'Astonishing' rare plant paintings on display in Oxford
The paintings behind one of the rarest and most expensive botanical and zoological books have gone on display.
The Flora Graeca took 34 years (1806-40) to produce and contains watercolour paintings by botanical artist Ferdinand Bauer.
He made hundreds of sketches during a two-year trip in Greece and Turkey before spending six years painting them in Oxford, where they are being shown.
Curator Stephen Harris said they were "astonishingly accurate".
Only 25 copies of the book were published, due to it having 10 double folio volumes and numerous illustrations, and it then cost more than £620.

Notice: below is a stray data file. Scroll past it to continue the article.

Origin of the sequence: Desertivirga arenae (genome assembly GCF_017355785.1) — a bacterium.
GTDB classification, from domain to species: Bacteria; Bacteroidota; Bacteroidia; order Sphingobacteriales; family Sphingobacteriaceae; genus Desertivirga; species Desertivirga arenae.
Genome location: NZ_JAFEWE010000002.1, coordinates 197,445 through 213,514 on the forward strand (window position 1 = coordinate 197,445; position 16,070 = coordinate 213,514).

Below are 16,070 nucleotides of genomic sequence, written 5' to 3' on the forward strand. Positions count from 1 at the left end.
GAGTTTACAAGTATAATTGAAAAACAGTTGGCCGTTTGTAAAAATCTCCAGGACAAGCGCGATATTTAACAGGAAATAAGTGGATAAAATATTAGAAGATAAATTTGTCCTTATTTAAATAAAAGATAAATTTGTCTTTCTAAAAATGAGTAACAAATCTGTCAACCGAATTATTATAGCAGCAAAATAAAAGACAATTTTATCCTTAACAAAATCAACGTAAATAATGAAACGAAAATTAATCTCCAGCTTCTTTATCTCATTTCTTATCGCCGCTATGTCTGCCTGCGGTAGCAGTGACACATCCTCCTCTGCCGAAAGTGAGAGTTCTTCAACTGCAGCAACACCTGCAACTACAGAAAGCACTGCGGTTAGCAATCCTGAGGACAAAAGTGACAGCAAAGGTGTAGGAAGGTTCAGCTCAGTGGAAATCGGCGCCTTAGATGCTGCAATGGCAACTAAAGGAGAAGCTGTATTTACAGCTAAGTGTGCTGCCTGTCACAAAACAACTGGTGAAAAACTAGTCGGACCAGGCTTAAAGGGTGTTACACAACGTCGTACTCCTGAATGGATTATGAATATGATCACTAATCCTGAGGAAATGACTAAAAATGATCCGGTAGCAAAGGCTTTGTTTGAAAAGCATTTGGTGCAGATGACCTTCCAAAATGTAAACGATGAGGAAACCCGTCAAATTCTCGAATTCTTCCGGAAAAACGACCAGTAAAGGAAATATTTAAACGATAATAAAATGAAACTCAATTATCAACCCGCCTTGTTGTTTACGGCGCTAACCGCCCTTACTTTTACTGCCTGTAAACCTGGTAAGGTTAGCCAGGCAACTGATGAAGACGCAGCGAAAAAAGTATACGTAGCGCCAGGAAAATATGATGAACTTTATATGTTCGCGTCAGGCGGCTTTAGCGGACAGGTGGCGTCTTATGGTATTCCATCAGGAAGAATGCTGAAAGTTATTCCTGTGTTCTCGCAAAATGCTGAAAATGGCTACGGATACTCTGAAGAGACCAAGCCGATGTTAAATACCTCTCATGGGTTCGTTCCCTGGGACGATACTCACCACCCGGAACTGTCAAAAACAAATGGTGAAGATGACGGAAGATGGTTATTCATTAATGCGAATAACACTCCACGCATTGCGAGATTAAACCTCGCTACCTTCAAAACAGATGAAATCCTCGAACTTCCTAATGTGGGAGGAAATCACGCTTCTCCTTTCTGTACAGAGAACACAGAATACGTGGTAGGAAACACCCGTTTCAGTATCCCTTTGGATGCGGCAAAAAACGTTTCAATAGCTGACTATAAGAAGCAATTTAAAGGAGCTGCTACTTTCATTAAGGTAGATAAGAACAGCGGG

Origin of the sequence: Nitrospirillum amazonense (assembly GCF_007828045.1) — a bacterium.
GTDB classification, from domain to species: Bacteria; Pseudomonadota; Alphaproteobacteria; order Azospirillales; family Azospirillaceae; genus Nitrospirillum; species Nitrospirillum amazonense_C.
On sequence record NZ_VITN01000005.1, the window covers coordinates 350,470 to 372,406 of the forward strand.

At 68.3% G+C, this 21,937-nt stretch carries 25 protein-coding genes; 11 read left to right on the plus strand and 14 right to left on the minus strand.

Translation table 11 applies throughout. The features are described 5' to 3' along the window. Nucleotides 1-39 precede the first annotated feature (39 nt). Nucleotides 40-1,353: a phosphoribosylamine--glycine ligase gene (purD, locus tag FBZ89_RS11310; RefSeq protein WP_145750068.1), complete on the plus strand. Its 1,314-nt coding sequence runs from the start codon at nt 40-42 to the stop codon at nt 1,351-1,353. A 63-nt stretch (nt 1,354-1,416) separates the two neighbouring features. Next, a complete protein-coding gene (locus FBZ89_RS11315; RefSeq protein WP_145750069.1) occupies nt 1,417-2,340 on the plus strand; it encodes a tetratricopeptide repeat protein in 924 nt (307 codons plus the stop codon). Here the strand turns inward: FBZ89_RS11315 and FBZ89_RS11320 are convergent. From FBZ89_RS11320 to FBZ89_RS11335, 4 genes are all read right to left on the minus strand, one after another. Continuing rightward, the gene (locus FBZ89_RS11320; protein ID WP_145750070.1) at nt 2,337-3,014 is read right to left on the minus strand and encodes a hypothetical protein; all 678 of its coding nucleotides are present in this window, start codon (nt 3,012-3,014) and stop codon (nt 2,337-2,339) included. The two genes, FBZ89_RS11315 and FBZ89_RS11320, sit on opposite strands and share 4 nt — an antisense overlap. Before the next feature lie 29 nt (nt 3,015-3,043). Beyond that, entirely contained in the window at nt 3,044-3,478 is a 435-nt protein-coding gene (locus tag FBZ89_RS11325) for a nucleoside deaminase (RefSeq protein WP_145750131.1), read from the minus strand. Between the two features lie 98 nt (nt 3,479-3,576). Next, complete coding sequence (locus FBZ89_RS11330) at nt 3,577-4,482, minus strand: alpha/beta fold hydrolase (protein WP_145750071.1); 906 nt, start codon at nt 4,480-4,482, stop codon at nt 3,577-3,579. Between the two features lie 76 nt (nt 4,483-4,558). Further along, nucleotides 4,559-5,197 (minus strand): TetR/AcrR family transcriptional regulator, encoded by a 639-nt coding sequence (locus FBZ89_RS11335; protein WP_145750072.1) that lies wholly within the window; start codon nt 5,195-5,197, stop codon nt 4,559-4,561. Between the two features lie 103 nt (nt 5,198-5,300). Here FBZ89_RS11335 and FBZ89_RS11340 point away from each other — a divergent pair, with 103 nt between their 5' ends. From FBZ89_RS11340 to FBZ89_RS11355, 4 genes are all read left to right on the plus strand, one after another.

The display, at the Weston Library, also includes paintings of marine animals never seen in public before.
It is estimated Bauer, who died in 1826, made a painting every one-and-a-half days and used a unique numbering system to ensure he used the most accurate colours.
In some cases, he saw the plant or animal once and painted it up to six years later.
Mr Harris said: "Bauer's paintings are among the world's finest natural history illustrations.
"It's great to be able to show the materials, methods and processes Bauer used to produce these remarkable paintings and show them in the city where they were created."